Saturday, November 29, 2014

Pasta, Greens, and Beans

November 16, 2014

Pasta, Greens, and Beans
Vella Chardonnay

Pasta with Beans, Chard, and Rosemary from Cook's Illustrated, November 2014

I had never heard of greens and beans until I saw this recipe in the November/December 2014 issue of Cook's Illustrated. I thought it would be worth trying, a hearty, one-dish meal with pasta, beans, and greens. It reminds of simple, inexpensive food like red beans and rice. And I am found of beans in various guises and so was happy to try another.

Preparing the meal was easy and took about an hour. I was able to make good use of some of the leftover Parmesan cheese from last week's Sunday dinner. The recipe called for 10 ounces of Swiss chard and I was happy to find that a bundle of Swiss chard from the supermarket weighed just 10 ounces. I did not have the optional Parmesan rind to include with the other ingredients while they simmered. The fresh rosemary came from a container plant in our yard.

We both enjoyed this meal, I don't remember ever having anything like it before. It is like a hearty winter soup or stew, but not really like either of those especially with all of the pasta. Whatever it is, it is a satisfying meal for a cool day. It has a little heat from some red pepper flakes but not too much. With the cheese, greens, beans, and pasta it presents a nice combination of flavors and textures.

As we ate it on Sunday evening, we thought that it might be better as a leftover than fresh, improving over time like a stew or soup. However, this was not the case, as the leftovers seemed to have weaker flavors than the fresh dish, and it bordered on bland.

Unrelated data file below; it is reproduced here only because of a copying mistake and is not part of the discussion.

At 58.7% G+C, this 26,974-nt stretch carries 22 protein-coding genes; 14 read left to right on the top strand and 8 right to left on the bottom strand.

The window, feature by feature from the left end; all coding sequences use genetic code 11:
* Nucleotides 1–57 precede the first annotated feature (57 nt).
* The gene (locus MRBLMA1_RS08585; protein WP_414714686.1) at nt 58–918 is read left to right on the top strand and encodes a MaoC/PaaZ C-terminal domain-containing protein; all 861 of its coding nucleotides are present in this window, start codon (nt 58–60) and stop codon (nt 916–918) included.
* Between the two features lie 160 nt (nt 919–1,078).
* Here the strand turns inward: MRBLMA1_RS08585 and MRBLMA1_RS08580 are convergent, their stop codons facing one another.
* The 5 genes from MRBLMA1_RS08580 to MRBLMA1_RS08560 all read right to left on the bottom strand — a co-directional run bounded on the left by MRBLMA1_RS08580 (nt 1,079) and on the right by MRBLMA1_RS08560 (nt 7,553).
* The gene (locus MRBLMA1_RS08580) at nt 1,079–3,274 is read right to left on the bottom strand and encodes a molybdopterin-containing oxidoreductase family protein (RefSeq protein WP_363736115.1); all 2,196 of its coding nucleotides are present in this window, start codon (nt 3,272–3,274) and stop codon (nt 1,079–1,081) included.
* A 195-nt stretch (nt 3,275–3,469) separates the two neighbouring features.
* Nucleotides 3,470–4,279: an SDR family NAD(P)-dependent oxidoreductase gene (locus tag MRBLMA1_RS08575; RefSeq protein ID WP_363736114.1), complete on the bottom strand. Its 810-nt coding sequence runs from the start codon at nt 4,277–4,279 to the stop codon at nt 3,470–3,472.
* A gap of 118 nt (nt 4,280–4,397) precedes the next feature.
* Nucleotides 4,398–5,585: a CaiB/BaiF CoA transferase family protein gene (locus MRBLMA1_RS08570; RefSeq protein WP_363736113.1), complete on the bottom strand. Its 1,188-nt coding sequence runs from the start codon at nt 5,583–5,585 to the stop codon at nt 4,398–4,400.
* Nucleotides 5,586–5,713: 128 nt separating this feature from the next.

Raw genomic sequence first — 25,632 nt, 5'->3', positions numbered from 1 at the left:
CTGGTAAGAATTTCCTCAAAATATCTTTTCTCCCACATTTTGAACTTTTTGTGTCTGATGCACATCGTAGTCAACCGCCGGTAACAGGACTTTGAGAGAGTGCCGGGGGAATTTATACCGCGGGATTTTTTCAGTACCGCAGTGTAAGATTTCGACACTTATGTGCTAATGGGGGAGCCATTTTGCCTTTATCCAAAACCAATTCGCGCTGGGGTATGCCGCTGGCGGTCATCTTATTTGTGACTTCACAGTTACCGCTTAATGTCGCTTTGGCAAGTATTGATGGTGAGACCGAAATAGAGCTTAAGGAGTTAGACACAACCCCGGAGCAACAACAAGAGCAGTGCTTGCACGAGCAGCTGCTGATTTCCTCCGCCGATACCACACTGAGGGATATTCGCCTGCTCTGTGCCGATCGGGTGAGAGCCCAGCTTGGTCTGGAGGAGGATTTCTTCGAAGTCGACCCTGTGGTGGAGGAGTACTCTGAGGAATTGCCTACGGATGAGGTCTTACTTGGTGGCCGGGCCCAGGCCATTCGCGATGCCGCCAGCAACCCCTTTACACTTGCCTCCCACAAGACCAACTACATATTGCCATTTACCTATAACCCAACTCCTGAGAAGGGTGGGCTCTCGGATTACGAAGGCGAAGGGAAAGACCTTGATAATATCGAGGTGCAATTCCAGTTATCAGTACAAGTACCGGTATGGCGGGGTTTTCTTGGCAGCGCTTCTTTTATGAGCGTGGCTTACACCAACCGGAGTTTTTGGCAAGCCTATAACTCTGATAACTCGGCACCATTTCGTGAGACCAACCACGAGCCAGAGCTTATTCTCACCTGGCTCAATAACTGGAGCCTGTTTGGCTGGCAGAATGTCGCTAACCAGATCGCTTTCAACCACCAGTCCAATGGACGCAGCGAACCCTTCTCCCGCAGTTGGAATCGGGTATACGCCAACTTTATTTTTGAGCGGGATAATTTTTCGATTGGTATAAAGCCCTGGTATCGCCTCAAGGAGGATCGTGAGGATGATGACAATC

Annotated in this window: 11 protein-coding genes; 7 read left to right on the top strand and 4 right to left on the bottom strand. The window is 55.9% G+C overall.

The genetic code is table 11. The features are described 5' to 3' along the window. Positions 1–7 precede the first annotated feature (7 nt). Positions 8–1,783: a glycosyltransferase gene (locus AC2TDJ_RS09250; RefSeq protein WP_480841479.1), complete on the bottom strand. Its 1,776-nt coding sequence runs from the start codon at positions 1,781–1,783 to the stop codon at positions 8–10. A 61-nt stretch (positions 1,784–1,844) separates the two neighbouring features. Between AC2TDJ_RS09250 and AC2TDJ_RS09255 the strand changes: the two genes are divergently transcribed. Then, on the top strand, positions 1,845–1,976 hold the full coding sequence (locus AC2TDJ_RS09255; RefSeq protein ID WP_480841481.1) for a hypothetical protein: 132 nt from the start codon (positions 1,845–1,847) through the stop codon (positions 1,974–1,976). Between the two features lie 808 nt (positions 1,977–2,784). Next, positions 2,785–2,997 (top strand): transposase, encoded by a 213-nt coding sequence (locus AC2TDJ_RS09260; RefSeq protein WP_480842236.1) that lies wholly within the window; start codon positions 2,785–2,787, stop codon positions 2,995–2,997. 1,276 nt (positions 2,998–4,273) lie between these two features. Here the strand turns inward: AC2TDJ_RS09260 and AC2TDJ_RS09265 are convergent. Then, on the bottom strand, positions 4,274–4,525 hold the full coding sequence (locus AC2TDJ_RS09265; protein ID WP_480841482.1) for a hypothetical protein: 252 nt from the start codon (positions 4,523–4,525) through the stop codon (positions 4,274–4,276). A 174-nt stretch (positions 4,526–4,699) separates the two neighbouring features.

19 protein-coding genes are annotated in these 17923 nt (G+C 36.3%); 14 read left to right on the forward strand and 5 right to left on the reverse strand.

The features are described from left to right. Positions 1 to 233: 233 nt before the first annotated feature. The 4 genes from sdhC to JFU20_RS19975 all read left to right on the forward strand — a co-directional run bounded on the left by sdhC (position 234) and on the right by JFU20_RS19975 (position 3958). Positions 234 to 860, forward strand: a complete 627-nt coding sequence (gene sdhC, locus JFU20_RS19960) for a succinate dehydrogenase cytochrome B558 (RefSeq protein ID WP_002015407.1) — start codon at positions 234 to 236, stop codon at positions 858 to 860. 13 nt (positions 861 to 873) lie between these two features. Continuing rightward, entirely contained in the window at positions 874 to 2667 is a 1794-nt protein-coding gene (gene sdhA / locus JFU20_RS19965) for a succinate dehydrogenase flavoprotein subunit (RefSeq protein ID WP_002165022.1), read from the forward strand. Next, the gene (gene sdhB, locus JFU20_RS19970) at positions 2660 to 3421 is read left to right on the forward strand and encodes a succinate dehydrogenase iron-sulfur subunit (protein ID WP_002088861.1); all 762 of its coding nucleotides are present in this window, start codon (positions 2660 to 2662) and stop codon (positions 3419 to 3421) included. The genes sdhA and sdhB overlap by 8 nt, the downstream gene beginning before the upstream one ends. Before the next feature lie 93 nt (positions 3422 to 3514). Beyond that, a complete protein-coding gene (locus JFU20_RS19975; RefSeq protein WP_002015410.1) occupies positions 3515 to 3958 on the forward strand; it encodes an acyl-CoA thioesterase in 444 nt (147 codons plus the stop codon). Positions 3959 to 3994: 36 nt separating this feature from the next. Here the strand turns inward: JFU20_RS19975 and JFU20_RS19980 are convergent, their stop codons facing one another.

Thursday, November 27, 2014

Chicken Parmesan

November 9, 2014

Chicken Parmesan
Santa Cruz Mountain Vineyard 2012 Santa Lucia Highlands Pinot Noir

Best Chicken Parmesan from Cook's Illustrated, March 2013

I have eaten chicken Parmesan in restaurants where I enjoyed the crispy coating and juicy  chicken, but I have never made it at home. Cook's Illustrated published a recipe in their magazine over a year ago and I finally got around to trying it out. I shouldn't have waited so long.

The meal took only 60-90 minutes to prepare. A simple tomato sauce is made with canned crushed tomatoes as the main ingredient. Making your own sauce this way is easy and produces a much fresher tasting sauce than you get buying a jarred sauce. The recipe made enough sauce for two meals of chicken parmesan plus another as a spaghetti topping

The most expensive ingredients were the three cheeses: mozzarella, fontina, and Parmesan. I bought blocks of all three rather than pre-shredded cheese, and grated them myself: the fontina and mozzarella on a box grater and the Parmesan with a microplane. The leftover cheese did not go to waste. Diane had the mozzarella and fontina in her lunch at work and the Parmesan has been used in several dinners.